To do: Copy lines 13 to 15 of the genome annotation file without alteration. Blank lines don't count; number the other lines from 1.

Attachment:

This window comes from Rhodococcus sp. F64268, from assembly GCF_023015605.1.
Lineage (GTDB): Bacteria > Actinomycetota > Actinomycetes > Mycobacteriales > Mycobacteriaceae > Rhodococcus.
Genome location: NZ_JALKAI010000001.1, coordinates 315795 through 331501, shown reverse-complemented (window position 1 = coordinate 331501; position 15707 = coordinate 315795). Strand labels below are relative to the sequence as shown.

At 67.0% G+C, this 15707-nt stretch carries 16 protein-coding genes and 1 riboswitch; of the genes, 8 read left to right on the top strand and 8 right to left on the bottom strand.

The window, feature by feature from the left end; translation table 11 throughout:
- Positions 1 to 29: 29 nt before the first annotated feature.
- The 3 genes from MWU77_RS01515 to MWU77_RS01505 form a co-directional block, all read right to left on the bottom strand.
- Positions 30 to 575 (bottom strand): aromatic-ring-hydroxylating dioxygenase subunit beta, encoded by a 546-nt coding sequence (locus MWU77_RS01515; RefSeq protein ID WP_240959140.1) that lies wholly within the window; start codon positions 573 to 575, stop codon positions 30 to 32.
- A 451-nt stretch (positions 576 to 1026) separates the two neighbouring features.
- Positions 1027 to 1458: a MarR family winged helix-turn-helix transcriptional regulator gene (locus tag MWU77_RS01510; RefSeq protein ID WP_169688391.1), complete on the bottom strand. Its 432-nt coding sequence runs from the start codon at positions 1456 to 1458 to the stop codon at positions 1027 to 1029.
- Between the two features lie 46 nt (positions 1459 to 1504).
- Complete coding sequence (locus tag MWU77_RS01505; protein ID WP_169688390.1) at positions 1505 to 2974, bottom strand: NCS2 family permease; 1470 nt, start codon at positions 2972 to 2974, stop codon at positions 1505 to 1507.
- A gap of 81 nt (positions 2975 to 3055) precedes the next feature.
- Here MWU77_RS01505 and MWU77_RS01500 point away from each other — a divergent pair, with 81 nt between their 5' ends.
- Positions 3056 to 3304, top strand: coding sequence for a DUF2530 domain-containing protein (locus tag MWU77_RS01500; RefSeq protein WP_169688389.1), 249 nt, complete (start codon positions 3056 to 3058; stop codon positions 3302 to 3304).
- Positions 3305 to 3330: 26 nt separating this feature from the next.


- A gap of 81 nt (positions 2975 to 3055) precedes the next feature.
- Here MWU77_RS01505 and MWU77_RS01500 point away from each other — a divergent pair, with 81 nt between their 5' ends.
- Positions 3056 to 3304, top strand: coding sequence for a DUF2530 domain-containing protein (locus tag MWU77_RS01500; RefSeq protein WP_169688389.1), 249 nt, complete (start codon positions 3056 to 3058; stop codon positions 3302 to 3304).